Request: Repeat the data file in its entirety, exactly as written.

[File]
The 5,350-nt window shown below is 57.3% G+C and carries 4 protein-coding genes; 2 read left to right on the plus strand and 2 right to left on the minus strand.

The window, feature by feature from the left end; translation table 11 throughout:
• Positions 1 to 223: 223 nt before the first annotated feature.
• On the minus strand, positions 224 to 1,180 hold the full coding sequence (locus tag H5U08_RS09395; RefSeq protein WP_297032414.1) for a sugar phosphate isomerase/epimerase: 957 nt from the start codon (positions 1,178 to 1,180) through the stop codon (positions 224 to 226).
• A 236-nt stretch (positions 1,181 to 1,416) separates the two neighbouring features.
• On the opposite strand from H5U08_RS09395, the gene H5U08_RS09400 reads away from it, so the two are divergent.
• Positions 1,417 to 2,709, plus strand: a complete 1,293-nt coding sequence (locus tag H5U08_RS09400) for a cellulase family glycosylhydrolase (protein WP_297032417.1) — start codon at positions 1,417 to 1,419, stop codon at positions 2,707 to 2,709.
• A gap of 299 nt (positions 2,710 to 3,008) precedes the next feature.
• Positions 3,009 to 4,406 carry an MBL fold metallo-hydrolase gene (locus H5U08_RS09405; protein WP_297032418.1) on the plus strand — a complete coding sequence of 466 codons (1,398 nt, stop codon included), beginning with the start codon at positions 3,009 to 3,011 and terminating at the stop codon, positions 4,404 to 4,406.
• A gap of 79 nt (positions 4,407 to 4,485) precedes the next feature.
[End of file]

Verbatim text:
The 5,350-nt window shown below is 57.3% G+C and carries 4 protein-coding genes; 2 read left to right on the plus strand and 2 right to left on the minus strand.

The window, feature by feature from the left end; translation table 11 throughout:
• Positions 1 to 223: 223 nt before the first annotated feature.
• On the minus strand, positions 224 to 1,180 hold the full coding sequence (locus tag H5U08_RS09395; RefSeq protein WP_297032414.1) for a sugar phosphate isomerase/epimerase: 957 nt from the start codon (positions 1,178 to 1,180) through the stop codon (positions 224 to 226).
• A 236-nt stretch (positions 1,181 to 1,416) separates the two neighbouring features.
• On the opposite strand from H5U08_RS09395, the gene H5U08_RS09400 reads away from it, so the two are divergent.
• Positions 1,417 to 2,709, plus strand: a complete 1,293-nt coding sequence (locus tag H5U08_RS09400) for a cellulase family glycosylhydrolase (protein WP_297032417.1) — start codon at positions 1,417 to 1,419, stop codon at positions 2,707 to 2,709.
• A gap of 299 nt (positions 2,710 to 3,008) precedes the next feature.
• Positions 3,009 to 4,406 carry an MBL fold metallo-hydrolase gene (locus H5U08_RS09405; protein WP_297032418.1) on the plus strand — a complete coding sequence of 466 codons (1,398 nt, stop codon included), beginning with the start codon at positions 3,009 to 3,011 and terminating at the stop codon, positions 4,404 to 4,406.
• A gap of 79 nt (positions 4,407 to 4,485) precedes the next feature.